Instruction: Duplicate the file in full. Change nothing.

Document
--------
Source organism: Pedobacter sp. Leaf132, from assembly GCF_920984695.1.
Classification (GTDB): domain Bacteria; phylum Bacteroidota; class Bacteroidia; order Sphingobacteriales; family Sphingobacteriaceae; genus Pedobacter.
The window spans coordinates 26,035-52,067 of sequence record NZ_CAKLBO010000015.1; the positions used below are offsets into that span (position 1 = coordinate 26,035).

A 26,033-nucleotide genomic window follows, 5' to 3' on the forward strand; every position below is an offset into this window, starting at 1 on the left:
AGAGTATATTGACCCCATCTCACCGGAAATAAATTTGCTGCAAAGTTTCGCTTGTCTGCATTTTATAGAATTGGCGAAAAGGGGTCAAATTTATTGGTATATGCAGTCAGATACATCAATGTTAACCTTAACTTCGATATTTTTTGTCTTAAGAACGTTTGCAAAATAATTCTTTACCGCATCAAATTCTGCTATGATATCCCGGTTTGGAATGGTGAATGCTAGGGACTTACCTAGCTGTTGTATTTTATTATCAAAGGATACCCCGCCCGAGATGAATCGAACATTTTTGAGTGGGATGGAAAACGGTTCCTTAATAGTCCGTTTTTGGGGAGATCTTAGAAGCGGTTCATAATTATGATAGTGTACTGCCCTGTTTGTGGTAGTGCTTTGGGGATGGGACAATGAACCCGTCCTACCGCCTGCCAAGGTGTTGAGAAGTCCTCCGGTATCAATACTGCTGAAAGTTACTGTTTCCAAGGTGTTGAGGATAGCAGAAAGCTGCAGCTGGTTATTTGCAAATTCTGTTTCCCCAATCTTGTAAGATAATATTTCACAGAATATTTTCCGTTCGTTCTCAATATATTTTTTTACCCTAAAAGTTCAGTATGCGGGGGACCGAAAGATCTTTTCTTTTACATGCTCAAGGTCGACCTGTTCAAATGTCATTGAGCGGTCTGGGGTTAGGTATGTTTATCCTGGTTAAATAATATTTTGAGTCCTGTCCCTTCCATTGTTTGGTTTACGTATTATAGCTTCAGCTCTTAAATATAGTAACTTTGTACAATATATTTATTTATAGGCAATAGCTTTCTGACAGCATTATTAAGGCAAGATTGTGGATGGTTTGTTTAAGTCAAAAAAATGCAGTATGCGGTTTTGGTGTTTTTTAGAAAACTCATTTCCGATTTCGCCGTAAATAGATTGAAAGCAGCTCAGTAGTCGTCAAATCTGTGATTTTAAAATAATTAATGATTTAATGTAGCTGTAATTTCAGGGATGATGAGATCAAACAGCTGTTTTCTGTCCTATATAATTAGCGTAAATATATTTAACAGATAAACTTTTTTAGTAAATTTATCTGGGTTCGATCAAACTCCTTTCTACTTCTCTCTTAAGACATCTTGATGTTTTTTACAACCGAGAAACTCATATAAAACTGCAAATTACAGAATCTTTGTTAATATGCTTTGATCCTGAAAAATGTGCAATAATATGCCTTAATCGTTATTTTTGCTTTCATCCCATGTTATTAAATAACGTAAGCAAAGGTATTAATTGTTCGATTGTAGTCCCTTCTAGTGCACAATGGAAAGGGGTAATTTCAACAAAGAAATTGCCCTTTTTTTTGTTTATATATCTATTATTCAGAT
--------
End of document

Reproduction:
Source organism: Pedobacter sp. Leaf132, from assembly GCF_920984695.1.
Classification (GTDB): domain Bacteria; phylum Bacteroidota; class Bacteroidia; order Sphingobacteriales; family Sphingobacteriaceae; genus Pedobacter.
The window spans coordinates 26,035-52,067 of sequence record NZ_CAKLBO010000015.1; the positions used below are offsets into that span (position 1 = coordinate 26,035).

A 26,033-nucleotide genomic window follows, 5' to 3' on the forward strand; every position below is an offset into this window, starting at 1 on the left:
AGAGTATATTGACCCCATCTCACCGGAAATAAATTTGCTGCAAAGTTTCGCTTGTCTGCATTTTATAGAATTGGCGAAAAGGGGTCAAATTTATTGGTATATGCAGTCAGATACATCAATGTTAACCTTAACTTCGATATTTTTTGTCTTAAGAACGTTTGCAAAATAATTCTTTACCGCATCAAATTCTGCTATGATATCCCGGTTTGGAATGGTGAATGCTAGGGACTTACCTAGCTGTTGTATTTTATTATCAAAGGATACCCCGCCCGAGATGAATCGAACATTTTTGAGTGGGATGGAAAACGGTTCCTTAATAGTCCGTTTTTGGGGAGATCTTAGAAGCGGTTCATAATTATGATAGTGTACTGCCCTGTTTGTGGTAGTGCTTTGGGGATGGGACAATGAACCCGTCCTACCGCCTGCCAAGGTGTTGAGAAGTCCTCCGGTATCAATACTGCTGAAAGTTACTGTTTCCAAGGTGTTGAGGATAGCAGAAAGCTGCAGCTGGTTATTTGCAAATTCTGTTTCCCCAATCTTGTAAGATAATATTTCACAGAATATTTTCCGTTCGTTCTCAATATATTTTTTTACCCTAAAAGTTCAGTATGCGGGGGACCGAAAGATCTTTTCTTTTACATGCTCAAGGTCGACCTGTTCAAATGTCATTGAGCGGTCTGGGGTTAGGTATGTTTATCCTGGTTAAATAATATTTTGAGTCCTGTCCCTTCCATTGTTTGGTTTACGTATTATAGCTTCAGCTCTTAAATATAGTAACTTTGTACAATATATTTATTTATAGGCAATAGCTTTCTGACAGCATTATTAAGGCAAGATTGTGGATGGTTTGTTTAAGTCAAAAAAATGCAGTATGCGGTTTTGGTGTTTTTTAGAAAACTCATTTCCGATTTCGCCGTAAATAGATTGAAAGCAGCTCAGTAGTCGTCAAATCTGTGATTTTAAAATAATTAATGATTTAATGTAGCTGTAATTTCAGGGATGATGAGATCAAACAGCTGTTTTCTGTCCTATATAATTAGCGTAAATATATTTAACAGATAAACTTTTTTAGTAAATTTATCTGGGTTCGATCAAACTCCTTTCTACTTCTCTCTTAAGACATCTTGATGTTTTTTACAACCGAGAAACTCATATAAAACTGCAAATTACAGAATCTTTGTTAATATGCTTTGATCCTGAAAAATGTGCAATAATATGCCTTAATCGTTATTTTTGCTTTCATCCCATGTTATTAAATAACGTAAGCAAAGGTATTAATTGTTCGATTGTAGTCCCTTCTAGTGCACAATGGAAAGGGGTAATTTCAACAAAGAAATTGCCCTTTTTTTTGTTTATATATCTATTATTCAGAT